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I thought I would ask this question to see why many examples and people prefer to use inline databinding in the aspx code vs implementing an OnDataBinding event when using WebForms.

For any databound control (eg. Repeater, GridView, etc) I always implement the OnDataBinding method for field level controls if I need to do anything that isn't built in out of the box (eg. I need to do an Eval). Most examples I see have the code right in the aspx page using the inline <%# syntax.

Example of inline ASP.NET code:

<asp:Literal ID="litExample" runat="server"
    Text='<%# Eval("ExampleField").ToString() %>' />

Example of how I prefer to do it:

In the aspx:

<asp:Literal ID="litExample" runat="server" 
    OnDataBinding="litExample_DataBinding" />

In the codebehind .cs:

protected void litExample_DataBinding(object sender, System.EventArgs e)
{
    Literal lit = (Literal)(sender);
    lit.Text = string.Format("{1} - {2}",
        Eval("ExampleField").ToString(),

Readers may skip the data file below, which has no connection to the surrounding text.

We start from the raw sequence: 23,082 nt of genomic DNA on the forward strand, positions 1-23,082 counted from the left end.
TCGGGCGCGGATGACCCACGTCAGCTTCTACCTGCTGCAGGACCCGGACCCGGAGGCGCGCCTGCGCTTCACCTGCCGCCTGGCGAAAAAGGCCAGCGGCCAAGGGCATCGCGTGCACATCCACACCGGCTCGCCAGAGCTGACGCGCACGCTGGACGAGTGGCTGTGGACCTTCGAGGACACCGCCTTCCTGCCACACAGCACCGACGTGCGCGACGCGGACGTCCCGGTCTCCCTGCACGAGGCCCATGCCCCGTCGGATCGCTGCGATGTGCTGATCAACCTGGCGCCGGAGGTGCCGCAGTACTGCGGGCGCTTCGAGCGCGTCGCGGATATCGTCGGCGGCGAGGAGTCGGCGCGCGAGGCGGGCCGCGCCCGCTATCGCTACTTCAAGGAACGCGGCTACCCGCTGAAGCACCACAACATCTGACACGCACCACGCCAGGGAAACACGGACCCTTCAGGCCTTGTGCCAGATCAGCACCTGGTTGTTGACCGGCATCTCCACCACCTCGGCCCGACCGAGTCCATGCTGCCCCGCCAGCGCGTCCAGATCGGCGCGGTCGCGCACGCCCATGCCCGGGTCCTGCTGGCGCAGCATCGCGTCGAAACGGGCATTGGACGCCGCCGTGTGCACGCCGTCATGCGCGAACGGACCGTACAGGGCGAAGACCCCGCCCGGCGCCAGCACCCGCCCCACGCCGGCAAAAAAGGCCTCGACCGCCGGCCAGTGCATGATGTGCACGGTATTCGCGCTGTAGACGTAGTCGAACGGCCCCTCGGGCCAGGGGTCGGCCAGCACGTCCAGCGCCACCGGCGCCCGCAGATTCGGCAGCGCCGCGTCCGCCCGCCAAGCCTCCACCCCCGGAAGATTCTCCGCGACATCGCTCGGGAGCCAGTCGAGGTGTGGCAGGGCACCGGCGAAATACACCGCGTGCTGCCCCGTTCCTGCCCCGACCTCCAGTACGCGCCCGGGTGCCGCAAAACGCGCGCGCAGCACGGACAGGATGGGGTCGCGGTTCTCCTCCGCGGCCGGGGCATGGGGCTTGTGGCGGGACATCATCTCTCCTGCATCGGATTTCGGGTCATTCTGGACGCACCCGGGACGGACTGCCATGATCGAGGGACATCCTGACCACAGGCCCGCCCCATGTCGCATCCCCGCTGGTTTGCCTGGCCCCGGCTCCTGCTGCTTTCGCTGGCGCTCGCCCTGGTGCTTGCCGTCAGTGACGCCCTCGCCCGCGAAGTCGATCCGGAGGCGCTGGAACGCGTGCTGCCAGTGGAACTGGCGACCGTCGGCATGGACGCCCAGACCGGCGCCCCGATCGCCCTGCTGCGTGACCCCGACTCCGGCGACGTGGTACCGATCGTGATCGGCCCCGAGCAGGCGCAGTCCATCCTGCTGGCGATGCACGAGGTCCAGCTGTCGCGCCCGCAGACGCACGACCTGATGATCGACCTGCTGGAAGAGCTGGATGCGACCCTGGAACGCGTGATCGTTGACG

Eval("ExampleField2").ToString());
}

I personally prefer the codebehind method because it keeps my aspx pages clean and I don't have all this inline code all over the place and the next guy just knows to always look in the .cs files for code changes. The seperation of presentation and code is also maintained better this way as the HTML is place holders only and the codebind is determining what is actually being put in control.

Now these are very basic examples. The field could be a integer that you want to format with leading 0s or a DateTime that needs a specific format etc. It could also take all sort of manipulation and code to get the finally value that should be stored in the 'Text' property at the end.

Where do you draw the line and move it to the codebehind if you are using inline code?

What are the pros and cons for doing it either way?

Does one take more overhead than the other?

Edit Note: I am not talking about assigning a value to a control that is just on the page but one that is being databound to because it exists in a repeater template or gridview item template etc... Obviously a literal sitting on a page you can just assign in code.

Edit Note: I thought I would gather more response, especially with regards to the overhead. Do most people NOT use the OnDataBinding events?

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5 Answers 5

up vote 6 down vote accepted

There's little performance difference between them. A data binding expression is parsed and compiles out to something like

control.DataBinding += new EventHandler(ControlDataBinding);

and also

private void ControlDataBinding(object sender, EventArgs e) {
    control.Text = Eval("Field");
}

In this case, the OnDataBinding method is not overridden. The base Control.OnDataBinding method is executed, which raises the DataBinding event, causing the above code to execute.